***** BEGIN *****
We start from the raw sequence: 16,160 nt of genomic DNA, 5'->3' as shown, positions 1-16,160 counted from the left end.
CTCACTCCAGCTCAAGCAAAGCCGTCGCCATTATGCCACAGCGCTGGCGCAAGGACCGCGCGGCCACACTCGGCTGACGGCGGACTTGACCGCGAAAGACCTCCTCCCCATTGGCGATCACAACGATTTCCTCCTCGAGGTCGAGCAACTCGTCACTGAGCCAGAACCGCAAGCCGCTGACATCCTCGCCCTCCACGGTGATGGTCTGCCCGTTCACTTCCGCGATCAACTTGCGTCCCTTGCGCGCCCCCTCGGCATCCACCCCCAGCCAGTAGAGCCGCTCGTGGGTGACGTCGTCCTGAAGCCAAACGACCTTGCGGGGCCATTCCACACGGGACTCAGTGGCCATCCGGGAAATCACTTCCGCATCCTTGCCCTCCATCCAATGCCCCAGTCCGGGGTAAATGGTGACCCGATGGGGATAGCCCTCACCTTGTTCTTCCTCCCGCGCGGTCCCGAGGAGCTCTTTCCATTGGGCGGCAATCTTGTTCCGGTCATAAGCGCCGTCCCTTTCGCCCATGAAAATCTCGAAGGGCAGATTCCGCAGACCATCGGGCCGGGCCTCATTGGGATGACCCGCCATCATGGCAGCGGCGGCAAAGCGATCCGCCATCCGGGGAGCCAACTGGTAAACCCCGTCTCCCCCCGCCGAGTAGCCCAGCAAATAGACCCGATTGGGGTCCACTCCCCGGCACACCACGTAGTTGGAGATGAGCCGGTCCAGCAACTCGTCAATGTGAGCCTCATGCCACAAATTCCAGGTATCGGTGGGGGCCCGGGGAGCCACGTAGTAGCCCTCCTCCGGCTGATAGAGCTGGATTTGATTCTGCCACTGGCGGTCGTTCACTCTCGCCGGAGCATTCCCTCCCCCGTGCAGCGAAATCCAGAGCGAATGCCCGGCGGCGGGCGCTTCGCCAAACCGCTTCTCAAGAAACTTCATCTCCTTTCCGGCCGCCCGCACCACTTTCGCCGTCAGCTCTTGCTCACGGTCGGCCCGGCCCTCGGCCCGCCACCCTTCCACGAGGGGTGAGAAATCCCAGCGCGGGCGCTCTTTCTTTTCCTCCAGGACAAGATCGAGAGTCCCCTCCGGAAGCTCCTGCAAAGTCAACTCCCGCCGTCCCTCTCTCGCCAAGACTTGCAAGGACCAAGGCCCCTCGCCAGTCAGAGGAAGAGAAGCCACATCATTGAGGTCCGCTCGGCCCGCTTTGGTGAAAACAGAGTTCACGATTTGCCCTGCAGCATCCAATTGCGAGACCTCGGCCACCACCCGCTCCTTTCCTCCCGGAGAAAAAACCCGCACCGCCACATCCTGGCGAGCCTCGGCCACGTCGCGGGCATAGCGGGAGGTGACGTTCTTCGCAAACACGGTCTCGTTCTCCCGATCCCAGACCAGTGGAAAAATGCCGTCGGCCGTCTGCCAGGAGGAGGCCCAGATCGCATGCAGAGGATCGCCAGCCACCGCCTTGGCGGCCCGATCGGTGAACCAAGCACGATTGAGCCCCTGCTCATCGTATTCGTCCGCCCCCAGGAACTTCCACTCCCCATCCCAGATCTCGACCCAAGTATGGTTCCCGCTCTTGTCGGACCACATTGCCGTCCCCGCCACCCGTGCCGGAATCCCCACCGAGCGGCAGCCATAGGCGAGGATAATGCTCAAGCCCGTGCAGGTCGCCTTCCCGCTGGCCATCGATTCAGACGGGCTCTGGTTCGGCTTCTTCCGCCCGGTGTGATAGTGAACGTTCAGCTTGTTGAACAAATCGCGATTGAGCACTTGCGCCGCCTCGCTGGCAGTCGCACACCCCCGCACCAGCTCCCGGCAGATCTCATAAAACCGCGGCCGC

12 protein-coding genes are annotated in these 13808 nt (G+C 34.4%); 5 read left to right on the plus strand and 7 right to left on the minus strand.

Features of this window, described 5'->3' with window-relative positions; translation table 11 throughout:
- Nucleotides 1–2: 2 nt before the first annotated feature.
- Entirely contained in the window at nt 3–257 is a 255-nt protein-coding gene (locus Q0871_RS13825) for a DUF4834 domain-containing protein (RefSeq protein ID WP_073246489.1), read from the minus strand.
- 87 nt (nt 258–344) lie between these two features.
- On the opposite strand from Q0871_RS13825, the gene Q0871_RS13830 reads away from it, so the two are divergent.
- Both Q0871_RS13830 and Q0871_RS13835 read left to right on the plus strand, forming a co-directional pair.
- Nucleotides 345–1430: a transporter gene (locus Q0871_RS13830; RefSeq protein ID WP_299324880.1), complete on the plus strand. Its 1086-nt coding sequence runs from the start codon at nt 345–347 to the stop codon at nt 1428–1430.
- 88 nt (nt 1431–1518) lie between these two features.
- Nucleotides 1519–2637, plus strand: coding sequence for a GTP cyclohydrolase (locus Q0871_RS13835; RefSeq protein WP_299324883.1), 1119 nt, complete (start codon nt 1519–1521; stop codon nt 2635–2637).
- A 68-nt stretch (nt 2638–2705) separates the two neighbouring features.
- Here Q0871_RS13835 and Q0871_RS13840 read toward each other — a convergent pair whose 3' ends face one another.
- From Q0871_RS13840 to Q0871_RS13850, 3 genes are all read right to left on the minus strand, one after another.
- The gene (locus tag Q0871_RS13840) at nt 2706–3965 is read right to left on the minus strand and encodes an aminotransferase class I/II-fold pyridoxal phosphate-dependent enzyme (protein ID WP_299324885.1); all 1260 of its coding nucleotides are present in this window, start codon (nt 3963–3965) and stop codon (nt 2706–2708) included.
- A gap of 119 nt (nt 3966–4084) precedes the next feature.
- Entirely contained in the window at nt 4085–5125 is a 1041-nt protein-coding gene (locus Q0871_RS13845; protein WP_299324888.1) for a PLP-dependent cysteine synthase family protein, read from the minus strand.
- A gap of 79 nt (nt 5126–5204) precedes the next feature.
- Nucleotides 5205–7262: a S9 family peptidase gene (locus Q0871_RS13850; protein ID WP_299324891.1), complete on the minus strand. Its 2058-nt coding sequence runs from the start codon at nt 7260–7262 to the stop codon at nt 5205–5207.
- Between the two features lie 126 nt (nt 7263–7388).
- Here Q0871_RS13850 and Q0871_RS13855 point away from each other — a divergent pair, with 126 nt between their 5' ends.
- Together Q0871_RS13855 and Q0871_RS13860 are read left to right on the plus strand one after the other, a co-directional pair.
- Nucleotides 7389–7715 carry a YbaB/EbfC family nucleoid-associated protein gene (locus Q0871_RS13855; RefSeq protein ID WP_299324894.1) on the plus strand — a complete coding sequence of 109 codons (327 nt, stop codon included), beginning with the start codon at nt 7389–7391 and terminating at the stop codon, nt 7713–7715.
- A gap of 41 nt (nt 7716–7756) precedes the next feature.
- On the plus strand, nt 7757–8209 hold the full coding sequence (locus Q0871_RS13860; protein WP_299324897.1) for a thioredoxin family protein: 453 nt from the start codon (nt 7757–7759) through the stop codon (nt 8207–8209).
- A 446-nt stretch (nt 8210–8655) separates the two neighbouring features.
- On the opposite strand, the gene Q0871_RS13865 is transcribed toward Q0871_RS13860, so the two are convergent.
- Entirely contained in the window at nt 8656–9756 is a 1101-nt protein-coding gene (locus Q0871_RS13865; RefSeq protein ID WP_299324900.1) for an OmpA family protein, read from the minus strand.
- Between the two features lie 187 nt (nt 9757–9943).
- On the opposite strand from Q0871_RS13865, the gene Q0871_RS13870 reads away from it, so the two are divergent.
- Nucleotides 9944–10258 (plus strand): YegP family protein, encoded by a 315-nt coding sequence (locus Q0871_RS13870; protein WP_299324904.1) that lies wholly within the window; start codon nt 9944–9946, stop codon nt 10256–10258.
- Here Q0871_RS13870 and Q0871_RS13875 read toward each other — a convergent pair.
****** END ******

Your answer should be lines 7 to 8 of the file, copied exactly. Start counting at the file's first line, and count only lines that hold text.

- 87 nt (nt 258–344) lie between these two features.
- On the opposite strand from Q0871_RS13825, the gene Q0871_RS13830 reads away from it, so the two are divergent.